Sepia toned map of Southeast Ohio
Claiming an Education: Early Black American Humanists

The Multicultural Genealogical Center Makes Sure Black History Lives On

Thanks to the work of Ada and Alvin Adams: The Multicultural Genealogical Center in Chesterhill, Ohio, is a major repository for research about Black history in southeastern Ohio. Ada-Woodson Adams, from Nelsonville, Ohio, and her late husband, Alvin C. Adams, were among the many people who co-founded the center to retrieve and preserve documents that might otherwise have been lost or ignored. A graduate of Ohio University and a direct descendant of Sally Hemings and Thomas Jefferson, Ada-Woodson Adams was the center’s long-time president and continues to be a prominent spokesperson for the organization. 

Documentation is Preserved: The center’s collections include extensive documentation about area Black men who served in the Civil War and materials about the region’s Melungeon population (persons of mixed Black, white, and Native American ancestry). The center is also home to the Perdreau Research Collection, a wide-ranging compilation of documents, census records, oral histories, and other Black history materials collected by Connie Perdreau and her husband, Michel.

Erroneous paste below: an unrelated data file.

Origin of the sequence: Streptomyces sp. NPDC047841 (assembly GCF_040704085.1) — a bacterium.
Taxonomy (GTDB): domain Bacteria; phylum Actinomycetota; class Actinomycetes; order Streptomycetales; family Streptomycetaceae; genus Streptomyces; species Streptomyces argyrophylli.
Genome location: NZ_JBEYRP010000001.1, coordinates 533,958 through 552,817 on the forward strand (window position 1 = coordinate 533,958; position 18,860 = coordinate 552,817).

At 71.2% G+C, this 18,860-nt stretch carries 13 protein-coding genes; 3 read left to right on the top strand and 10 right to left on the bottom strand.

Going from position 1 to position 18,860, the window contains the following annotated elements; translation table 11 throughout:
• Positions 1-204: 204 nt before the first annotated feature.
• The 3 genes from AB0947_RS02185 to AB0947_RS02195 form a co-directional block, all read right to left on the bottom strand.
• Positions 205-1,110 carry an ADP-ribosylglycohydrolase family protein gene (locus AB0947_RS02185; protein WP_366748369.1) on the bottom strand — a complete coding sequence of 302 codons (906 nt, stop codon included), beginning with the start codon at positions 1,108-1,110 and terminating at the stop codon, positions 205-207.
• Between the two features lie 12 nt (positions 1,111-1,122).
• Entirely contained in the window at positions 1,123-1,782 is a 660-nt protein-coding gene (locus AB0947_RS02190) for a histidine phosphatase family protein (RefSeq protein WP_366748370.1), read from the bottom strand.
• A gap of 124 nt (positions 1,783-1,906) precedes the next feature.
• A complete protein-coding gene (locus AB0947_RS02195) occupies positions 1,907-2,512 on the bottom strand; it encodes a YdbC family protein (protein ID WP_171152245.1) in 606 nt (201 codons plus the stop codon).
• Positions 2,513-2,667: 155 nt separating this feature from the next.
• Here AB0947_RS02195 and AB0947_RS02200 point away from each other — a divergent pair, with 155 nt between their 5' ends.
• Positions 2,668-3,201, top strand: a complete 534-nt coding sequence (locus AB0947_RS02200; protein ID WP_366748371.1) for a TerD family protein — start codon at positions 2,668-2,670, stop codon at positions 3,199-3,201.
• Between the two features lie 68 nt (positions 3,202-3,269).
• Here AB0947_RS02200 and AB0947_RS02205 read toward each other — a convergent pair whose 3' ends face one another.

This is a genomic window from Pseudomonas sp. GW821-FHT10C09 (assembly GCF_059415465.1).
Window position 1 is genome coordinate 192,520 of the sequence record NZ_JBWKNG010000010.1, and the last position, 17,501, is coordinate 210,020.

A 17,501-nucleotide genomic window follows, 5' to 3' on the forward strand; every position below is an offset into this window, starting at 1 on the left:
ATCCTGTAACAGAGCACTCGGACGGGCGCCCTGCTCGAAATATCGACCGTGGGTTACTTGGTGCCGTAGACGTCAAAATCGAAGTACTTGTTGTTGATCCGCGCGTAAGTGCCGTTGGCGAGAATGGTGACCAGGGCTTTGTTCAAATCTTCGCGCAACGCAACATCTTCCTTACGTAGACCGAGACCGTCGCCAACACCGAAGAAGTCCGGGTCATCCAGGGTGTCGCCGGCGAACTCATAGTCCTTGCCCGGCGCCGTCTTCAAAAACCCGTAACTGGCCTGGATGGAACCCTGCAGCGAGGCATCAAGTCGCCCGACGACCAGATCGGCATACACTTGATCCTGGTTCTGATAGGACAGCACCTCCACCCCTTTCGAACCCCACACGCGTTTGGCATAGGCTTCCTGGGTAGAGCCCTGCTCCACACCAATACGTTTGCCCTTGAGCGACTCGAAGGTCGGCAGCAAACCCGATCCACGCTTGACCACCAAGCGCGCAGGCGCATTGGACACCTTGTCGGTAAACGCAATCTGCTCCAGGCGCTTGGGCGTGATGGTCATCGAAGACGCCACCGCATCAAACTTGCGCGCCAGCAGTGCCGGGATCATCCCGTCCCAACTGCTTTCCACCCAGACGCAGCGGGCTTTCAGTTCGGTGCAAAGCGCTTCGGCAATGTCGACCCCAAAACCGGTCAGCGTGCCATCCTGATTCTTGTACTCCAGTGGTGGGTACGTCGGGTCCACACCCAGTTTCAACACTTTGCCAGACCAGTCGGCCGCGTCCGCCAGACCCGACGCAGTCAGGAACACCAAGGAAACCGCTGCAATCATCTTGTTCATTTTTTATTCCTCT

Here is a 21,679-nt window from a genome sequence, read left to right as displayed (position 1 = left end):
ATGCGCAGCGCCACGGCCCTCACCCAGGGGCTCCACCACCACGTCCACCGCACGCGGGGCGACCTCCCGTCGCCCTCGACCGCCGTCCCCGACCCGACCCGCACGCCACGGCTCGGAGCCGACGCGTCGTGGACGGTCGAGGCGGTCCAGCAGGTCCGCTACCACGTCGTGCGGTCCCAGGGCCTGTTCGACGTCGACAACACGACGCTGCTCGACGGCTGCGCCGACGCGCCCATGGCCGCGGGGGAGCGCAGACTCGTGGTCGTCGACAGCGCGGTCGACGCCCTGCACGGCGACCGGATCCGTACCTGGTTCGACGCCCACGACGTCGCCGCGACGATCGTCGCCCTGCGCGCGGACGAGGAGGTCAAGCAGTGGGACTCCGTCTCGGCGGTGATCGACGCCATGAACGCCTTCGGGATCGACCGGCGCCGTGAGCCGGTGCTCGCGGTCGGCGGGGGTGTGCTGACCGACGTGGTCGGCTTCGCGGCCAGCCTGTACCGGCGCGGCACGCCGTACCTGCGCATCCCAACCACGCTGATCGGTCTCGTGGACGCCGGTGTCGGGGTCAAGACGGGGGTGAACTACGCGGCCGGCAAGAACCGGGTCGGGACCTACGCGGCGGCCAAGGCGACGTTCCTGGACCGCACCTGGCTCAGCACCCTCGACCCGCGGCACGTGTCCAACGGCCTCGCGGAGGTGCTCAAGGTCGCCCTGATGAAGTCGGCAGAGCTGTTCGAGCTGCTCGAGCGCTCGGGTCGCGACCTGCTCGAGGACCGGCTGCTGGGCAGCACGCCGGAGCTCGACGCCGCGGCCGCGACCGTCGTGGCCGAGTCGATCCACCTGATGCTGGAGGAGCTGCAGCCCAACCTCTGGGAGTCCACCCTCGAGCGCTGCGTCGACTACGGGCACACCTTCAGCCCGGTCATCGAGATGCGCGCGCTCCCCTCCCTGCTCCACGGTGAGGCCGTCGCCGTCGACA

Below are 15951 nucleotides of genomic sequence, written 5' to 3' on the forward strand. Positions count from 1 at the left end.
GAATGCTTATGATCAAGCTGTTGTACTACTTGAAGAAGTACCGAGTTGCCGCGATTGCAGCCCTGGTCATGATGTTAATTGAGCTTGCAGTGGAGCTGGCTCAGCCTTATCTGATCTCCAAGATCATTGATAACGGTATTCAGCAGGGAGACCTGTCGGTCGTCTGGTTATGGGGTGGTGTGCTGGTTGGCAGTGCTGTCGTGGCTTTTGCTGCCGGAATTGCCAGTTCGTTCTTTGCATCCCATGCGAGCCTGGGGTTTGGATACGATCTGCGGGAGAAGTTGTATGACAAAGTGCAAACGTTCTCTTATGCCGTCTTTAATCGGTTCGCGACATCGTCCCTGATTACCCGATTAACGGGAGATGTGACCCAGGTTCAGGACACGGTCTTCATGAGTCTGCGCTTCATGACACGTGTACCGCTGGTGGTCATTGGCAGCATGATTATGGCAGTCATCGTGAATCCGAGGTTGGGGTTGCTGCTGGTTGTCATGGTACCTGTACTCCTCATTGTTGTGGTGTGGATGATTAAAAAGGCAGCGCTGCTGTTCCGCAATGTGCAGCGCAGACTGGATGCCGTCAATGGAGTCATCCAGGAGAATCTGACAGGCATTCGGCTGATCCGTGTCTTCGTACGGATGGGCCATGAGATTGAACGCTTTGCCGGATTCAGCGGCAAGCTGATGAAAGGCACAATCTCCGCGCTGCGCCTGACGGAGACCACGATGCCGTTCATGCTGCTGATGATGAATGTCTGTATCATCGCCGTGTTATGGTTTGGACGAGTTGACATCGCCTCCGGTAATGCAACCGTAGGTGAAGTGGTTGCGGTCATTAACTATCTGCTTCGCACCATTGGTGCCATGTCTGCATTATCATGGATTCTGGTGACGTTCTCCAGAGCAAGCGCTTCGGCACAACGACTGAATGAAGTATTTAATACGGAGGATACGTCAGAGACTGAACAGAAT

Lynching of Christopher Davis plaque
A marker on the Ohio University campus ensures that the community remembers the lynching of Christopher Davis.

And Lost Stories Can Be Told: Materials from the Multicultural Genealogical Center were instrumental in creating the text for an Equal Justice Initiative marker commemorating the 1881 lynching in Athens of Christopher Davis. Erected in 2020, the marker is located near the site of the young Black man’s murder, outside the fourth-floor entrance of Ohio University’s Baker Center. 

Read more about the Multicultural Genealogical Center.